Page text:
For example, you might establish a VPN connection from a PC on you home network, to your corporate network. That way it would appear as if the PC on your home network was really part of your corporate network. In fact, you can even connect to network shares and such as if you had taken your PC and physically plugged it into your work network with an Ethernet cable. The only difference is of course speed: instead of getting the Gigabit Ethernet speeds that you would if you were physically in the office, you will be limited by the speed of your broadband connection.
You are probably wondering how safe these “private tunnels” are since they “tunnel” over the internet. Can every one see your data? No, they can’t, and thats because we encrypt the data sent over a VPN connection, hence the name virtual “private” network. The protocol used to encapsulate and encrypt the data sent over the network is left up to you, and Windows 7 supports the following:
Note: Unfortunately these definitions you will need to know by heart for the exam.
- Point-to-Point Tunneling Protocol (PPTP) – The Point to Point Tunneling Protocol allows network traffic to be encapsulated into an IP header and sent across an IP network, such as the Internet.
- Encapsulation: PPP frames are encapsulated in an IP datagram, using a modified version of GRE.
- Encryption: PPP frames are encrypted using Microsoft Point-to-Point Encryption (MPPE). Encryption keys are generated during authentication where the Microsoft Challenge Handshake Authentication Protocol version 2 (MS-CHAP v2) or Extensible Authentication Protocol-Transport Layer Security (EAP-TLS) protocols are used.
- Layer 2 Tunneling Protocol (L2TP) – L2TP is a secure tunneling protocol used for transporting PPP frames using the Internet Protocol, it is partially based on PPTP. Unlike PPTP, the Microsoft implementation of L2TP does not use MPPE to encrypt PPP frames. Instead L2TP uses IPsec in Transport Mode for encryption services. The combination of L2TP and IPsec is known as L2TP/IPsec.
- Encapsulation: PPP frames are first wrapped with a L2TP header and then a UDP header. The result is then encapsulated using IPSec.
- Encryption: L2TP messages are encrypted with either AES or 3DES encryption using keys generated from the IKE negotiation process.
- Secure Socket Tunneling Protocol (SSTP) – SSTP is a tunneling protocol that uses HTTPS. Since TCP Port 443 is open on most corporate Firewalls, this is a great choice for those countries that don’t allow traditional VPN connections. It is also very secure since it uses SSL certificates for encryption.
- Encapsulation: PPP frames are encapsulated in IP datagrams.
- Encryption: SSTP messages are encrypted using SSL.
- Internet Key Exchange (IKEv2) – IKEv2 is a tunneling protocol that uses the IPsec Tunnel Mode protocol over UDP port 500.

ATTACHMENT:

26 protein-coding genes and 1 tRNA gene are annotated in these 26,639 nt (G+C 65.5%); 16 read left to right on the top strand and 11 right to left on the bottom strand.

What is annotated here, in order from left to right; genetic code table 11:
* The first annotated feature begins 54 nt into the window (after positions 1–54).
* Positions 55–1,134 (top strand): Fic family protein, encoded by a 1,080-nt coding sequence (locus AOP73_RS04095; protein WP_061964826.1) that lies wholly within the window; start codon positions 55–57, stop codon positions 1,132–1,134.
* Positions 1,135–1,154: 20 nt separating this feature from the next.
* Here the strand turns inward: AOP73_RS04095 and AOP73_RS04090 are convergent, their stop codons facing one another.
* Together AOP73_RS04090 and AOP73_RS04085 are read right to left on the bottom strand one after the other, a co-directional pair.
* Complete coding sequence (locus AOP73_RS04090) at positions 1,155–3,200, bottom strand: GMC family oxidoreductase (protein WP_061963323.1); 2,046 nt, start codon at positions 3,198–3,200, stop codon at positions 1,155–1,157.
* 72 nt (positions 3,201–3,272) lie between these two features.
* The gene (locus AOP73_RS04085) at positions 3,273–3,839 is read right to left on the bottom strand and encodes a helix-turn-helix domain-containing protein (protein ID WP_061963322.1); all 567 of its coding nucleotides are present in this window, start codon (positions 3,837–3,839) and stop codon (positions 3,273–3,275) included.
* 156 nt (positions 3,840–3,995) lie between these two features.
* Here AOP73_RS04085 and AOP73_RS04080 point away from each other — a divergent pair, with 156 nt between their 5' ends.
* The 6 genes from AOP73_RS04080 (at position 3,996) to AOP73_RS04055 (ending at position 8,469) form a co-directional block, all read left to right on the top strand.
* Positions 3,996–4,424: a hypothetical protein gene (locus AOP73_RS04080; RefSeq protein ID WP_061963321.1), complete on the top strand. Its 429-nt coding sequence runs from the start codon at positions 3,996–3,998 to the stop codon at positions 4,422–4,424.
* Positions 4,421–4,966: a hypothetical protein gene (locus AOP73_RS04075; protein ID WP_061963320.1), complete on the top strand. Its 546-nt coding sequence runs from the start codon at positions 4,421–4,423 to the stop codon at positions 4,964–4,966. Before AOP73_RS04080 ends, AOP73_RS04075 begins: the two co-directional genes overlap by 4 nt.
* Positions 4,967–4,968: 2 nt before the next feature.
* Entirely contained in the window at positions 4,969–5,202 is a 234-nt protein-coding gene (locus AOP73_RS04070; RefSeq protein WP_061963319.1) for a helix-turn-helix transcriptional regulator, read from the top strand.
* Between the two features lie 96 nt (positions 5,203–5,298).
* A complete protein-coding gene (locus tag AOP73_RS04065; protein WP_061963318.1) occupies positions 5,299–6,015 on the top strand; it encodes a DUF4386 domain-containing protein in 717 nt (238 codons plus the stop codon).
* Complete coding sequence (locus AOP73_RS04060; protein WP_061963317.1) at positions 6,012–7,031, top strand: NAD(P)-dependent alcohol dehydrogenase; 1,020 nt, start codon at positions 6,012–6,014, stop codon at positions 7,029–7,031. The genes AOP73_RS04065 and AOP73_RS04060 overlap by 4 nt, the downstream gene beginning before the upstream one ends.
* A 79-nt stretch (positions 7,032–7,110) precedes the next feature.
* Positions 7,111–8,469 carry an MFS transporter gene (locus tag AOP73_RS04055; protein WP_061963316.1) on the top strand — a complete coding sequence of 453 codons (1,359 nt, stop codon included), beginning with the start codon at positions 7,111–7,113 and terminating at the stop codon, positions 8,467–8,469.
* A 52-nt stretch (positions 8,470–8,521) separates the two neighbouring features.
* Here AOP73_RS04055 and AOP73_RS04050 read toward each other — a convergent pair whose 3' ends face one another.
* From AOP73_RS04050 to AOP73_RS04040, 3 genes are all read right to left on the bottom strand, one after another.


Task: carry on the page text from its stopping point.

- Encapsulation: IKEv2 encapsulates datagrams using IPSec ESP or AH headers.
- Encryption: Messages are encrypted with either AES or 3DES encryption using keys generated from the IKEv2 negotiation process.
Note: You can obviously have other operating systems set up to be VPN servers. However, these are the requirements to get a Windows VPN server running.
In order to allow people to create a VPN connection to your network, you need to have a server running Windows Server and has the following roles installed:
- Routing and Remote Access (RRAS)
- Network Policy Server (NPS)
You will also need to either set up DHCP or allocate a static IP pool that machines connecting over VPN can use.
Creating a VPN Connection
In order to connect to a VPN server, right click on the network status icon and open the Network and Sharing Center.
Then click on the Set up a new connection or network hyperlink.
Now choose to connect to a workplace and click next.
Then choose to use your existing broadband connection.
Now you will need to enter the IP or DNS Name of the VPN server on the network you want to connect to. Then click next.
Then enter your username and password and click connect.
Once you have connected, you will be able to see if you are connected to a VPN by clicking on the network status icon.
- Read the following article on TechNet, which guides you through planning security for a VPN.
Note: Today’s homework is a little bit out of scope for the 70-680 exam but it will give you a solid understanding of what’s going on behind the scene when you connect to a VPN from Windows 7.
If you have any questions, you can tweet me @taybgibb, or just leave a comment.
- › Geek School: Learning Windows 7 – Backup and Recovery
- › Geek School: Learning Windows 7 – Resource Access
- › Geek School: Learning Windows 7 – Monitoring, Performance and Keeping Windows Up To Date